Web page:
2:55:32 Monte Paulsen, Climate Ready Buildings Group (support)
3:04:02 Randy Helton, CityHallWatch (oppose)
3:07:14 Helen Lui, Vancouver Area Neighbours Association (support)
3:10:04 Ingrid Roecker, UBC and AIR studio (support)
3:22:10 Laura Carey, Vancouver Heritage Foundation (concern about heritage incentives being weakened)
3:27:59 Vicki Potter (support)
3:31:42 George Federoff (support)
3:35:15 Sal Robinson (oppose)
3:40:28 Akashdeep Singh (support)
3:46:12 Chris Plervich (?) (oppose)
3:51:54 Carmen Kwan, Architectural Collective (support)
5:00:28 Jim Bussey, Formwerks Architecture (support)
5:05:47 Maureen Sharon (oppose)
5:09:18 Kevin Yu (support)
5:12:26 Carol Volkart (oppose)
5:17:05 Richard Nantel (oppose)
5:22:35 Colin Chan (oppose reduction of FSR limit for SFH)
5:27:00 Marlene Wickham (oppose)
5:30:48 Larry Benge, Coalition of Vancouver Neighbourhoods (oppose)
5:36:55 Dan Rothwell (support)
5:39:49 James Evans, Heritage Commission (concern about heritage incentives being weakened)
5:46:27 Ryan Campbell (support)
6:00:23 Khang Nguyen, Architrix Design Studio (support)
6:06:17 Bobo Eyrich (support)
6:11:49 Mo Zatar (support)
6:13:48 Marcus Lalonde (support)
6:19:08 Ian Robertson (support)
6:23:35 Elizabeth Murphy (oppose)
6:28:35 Devon Hussak (support)
6:33:05 Questions from council to staff
7:00:13 Amendments (staff to report back on excluding elevator from FSR, updating heritage incentives)
Vancouver City Council indicates support for sweeping expansion of housing density. Frances Bula, Globe and Mail.
'A huge step forward' or not enough? Vancouver approves citywide multiplex plan. Dan Fumano, Vancouver Sun.
Vancouver City Council approves up to eight homes on single-family lots. Kenneth Chan, Daily Hive.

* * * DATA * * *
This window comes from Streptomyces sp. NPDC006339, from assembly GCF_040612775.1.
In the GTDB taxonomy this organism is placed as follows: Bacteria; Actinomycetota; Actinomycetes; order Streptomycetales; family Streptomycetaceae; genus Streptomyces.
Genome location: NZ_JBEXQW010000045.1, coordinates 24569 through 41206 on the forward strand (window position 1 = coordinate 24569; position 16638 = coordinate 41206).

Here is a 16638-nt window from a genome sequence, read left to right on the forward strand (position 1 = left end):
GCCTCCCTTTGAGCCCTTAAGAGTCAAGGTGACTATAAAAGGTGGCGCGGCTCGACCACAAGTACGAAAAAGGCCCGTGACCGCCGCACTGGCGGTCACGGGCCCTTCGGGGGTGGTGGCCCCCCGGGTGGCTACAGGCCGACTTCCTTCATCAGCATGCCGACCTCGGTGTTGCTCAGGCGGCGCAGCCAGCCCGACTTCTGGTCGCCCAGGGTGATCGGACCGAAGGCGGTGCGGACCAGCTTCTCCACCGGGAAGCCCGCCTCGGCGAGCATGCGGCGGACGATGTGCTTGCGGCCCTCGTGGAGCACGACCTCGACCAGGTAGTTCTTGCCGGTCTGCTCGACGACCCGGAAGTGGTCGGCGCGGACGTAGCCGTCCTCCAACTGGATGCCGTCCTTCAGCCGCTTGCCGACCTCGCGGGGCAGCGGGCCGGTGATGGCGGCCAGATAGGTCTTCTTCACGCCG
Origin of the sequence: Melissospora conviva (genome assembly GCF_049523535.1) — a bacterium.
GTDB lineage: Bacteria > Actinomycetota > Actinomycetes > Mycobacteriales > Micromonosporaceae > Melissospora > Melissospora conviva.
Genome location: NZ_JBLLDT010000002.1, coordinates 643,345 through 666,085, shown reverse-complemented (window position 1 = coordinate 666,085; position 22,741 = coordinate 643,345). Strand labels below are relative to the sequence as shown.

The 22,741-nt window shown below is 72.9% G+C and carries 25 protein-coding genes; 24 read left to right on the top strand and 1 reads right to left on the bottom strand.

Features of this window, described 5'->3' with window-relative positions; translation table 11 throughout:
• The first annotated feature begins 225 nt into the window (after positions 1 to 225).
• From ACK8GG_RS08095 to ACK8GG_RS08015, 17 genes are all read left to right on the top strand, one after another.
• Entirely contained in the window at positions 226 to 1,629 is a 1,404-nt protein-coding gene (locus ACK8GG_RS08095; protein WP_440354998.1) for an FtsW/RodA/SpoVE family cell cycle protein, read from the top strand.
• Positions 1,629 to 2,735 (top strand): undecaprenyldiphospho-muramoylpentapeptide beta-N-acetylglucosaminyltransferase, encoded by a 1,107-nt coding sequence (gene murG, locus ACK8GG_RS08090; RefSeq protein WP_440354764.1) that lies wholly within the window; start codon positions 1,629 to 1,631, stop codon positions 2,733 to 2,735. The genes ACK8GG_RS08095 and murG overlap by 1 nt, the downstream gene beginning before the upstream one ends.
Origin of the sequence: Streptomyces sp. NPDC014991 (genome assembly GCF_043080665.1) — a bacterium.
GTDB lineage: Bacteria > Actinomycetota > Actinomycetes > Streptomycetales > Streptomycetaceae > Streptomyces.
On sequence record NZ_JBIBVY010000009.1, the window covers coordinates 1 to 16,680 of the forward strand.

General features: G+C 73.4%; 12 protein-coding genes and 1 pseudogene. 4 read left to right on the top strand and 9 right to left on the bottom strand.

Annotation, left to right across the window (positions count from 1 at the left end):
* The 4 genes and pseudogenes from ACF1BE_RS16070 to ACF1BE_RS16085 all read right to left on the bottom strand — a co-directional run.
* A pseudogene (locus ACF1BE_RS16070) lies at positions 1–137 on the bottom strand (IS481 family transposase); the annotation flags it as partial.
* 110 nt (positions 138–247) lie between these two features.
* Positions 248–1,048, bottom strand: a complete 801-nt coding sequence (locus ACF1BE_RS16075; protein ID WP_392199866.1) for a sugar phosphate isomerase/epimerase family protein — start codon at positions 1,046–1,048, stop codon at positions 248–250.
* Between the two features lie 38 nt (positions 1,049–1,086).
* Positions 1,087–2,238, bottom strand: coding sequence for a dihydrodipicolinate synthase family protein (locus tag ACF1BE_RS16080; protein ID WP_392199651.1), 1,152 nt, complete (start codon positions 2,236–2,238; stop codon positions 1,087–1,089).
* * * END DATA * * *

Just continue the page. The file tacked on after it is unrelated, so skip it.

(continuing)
Commentary noting the lack of ambition:
Blame Trudeau for housing, sure – but the real fault belongs to your local mayor. Globe editorial. Describes Vancouver’s multiplex plan as “not nothing, but close to it.”
Opinion: Vancouver's governing party needs to do much more on the housing front. Peter Waldkirch, Daily Hive.
Video: Alex Hemingway interview on CBC.
Surprisingly, Pierre Poilievre and Scott Aitchison praised Vancouver after council passed this very modest policy. I thought Poilievre’s plan was to pressure municipalities, and especially big cities where housing is especially scarce, into allowing more housing?
Ken Sim struck a triumphalist note:
We are taking bold action to address this housing crisis. Tonight we took a huge step forward to increase housing attainability and build more homes faster, by allowing multiplexes across all low density residential zones in the City of Vancouver.
Yes, yes, yes!
Thank you @KenSimCity and your Council for doing this!
Scott, I love you but this is a hugely poison pilled policy that will build AT BEST a few hundred homes per year BY DESIGN. This is not something to be celebrating or congratulating Vancouver on.
And Justin McElroy:
this did happen, but also staff admitted that due to the regulations only a few hundred new units would likely be created each year, so "bold" and "huge" are somewhat contestable adjectives here